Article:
At practice Monday, Hitchcock had Bouwmeester (Pietrangelo’s regular partner) with Shattenkirk. So it looks like that’s the new top pairing. I’m a Shattenkirk fan, and last year when he was hurt, teammates said it was so much harder exiting the zone.
- Had a funny conversation after the morning skate that day with Carlo Colaiacovo and Ryan O’Reilly.
Colaiacovo talked about getting to know O’Reilly and how hard he works. Then, he added, “And he’s a vegetarian. I don’t know how you can get the energy necessary to play without meat or chicken.” (This was when the centre joined in.) Do you go out for a steak dinner with the rest of the team? “Yes,” he answered. What do you have? A salad? “Well, two salads,” O’Reilly laughed.
He said he’s done a lot of reading on the subject and became a vegetarian two summers ago when the Avalanche told him he was going back to centre. “I wanted to lose eight-to-10 pounds.” His influence is growing. Zach Bogosian went vegetarian too, “although I did it just to see if I could,” he said.
added 11:11am, And there it is.
added 11:12am, headline changed to reflect trade.
added 11:15am, Ottawa press release is below...
added 11:27am, Toronto release is below too...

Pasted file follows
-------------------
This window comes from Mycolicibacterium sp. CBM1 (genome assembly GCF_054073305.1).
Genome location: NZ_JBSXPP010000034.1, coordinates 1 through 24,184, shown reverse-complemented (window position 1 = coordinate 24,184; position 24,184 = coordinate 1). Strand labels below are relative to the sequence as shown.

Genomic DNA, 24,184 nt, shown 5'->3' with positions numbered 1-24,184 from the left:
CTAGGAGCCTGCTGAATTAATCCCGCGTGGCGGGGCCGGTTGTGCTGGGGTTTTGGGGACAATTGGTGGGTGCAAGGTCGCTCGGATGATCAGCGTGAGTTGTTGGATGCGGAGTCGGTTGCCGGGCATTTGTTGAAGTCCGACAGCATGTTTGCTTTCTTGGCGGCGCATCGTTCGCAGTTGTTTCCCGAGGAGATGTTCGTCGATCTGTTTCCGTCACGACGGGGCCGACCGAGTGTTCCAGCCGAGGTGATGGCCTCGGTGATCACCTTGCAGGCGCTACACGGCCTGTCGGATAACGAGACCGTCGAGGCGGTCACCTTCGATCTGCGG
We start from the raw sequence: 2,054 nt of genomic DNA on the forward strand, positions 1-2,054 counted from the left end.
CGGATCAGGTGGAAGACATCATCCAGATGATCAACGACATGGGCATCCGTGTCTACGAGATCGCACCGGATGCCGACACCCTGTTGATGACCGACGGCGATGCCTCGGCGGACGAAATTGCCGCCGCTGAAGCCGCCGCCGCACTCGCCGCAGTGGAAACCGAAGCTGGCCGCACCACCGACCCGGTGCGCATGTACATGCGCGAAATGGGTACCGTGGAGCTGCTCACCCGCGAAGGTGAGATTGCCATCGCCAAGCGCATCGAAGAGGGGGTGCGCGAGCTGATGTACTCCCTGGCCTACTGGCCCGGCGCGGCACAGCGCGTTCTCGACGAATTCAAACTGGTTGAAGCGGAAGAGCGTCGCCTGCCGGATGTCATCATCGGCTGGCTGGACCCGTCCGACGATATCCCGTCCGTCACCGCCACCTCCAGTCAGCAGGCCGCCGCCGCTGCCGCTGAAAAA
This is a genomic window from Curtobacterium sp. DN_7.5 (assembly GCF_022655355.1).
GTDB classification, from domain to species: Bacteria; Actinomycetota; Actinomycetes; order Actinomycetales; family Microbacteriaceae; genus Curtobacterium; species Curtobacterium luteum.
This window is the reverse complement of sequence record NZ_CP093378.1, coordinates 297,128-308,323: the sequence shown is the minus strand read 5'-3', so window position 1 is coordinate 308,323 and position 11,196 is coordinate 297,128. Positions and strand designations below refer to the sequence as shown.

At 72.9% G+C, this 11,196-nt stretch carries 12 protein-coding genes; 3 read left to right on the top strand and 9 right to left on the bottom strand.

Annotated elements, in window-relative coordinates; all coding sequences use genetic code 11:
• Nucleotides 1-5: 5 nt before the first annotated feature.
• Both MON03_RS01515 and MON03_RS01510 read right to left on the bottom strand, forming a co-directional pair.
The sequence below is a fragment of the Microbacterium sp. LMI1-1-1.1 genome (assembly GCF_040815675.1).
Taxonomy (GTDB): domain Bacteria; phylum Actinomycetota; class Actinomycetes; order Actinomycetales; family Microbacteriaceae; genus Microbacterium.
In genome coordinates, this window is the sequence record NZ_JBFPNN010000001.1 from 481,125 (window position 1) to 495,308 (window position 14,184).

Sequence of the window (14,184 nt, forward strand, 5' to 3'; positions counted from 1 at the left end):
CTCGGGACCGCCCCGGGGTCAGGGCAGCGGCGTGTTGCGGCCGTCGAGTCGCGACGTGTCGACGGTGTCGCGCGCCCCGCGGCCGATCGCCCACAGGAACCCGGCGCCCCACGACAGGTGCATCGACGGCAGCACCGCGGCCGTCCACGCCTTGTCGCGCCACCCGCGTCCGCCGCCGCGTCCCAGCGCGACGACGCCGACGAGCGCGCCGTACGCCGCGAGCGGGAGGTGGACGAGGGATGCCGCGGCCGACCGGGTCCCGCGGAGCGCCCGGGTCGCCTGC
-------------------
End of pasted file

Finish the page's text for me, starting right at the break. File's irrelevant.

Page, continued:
CROSBY CONTINUES TEAR AS PENGUINS STAY HOT
Sidney Crosby registered 2-2—4 to power the Penguins to their sixth victory in their past seven games overall as well as an 8-0-2 record in their last 10 outings at CONSOL Energy Center, including six straight wins.
* At 27-18-7 (61 points), the Penguins again leapfrogged the idle Islanders (27-18-6, 60 points) for third place in the Metropolitan Division. Pittsburgh owns the ROW tiebreaker (PIT: 26, NYI: 24), but New York holds one game in hand.
* Crosby posted his second four-point performance of the season – both in the past week (also Feb. 2 vs. OTT: 3-1—4) – to extend his point streak to 11 games (12-10—22), including goals in a career-high seven consecutive contests (10-6—16). That equals the longest goal streak by any player this season (also Patrick Kane, Nov. 2-15: 7-9—16 in 7 GP) and ranks as the third-longest point streak in 2015-16 (behind Kane, Oct. 17 – Dec. 13: 16-24—40 in 26 GP and Patrick Sharp, Dec. 19 – Jan. 9: 6-9—15 in 12 GP).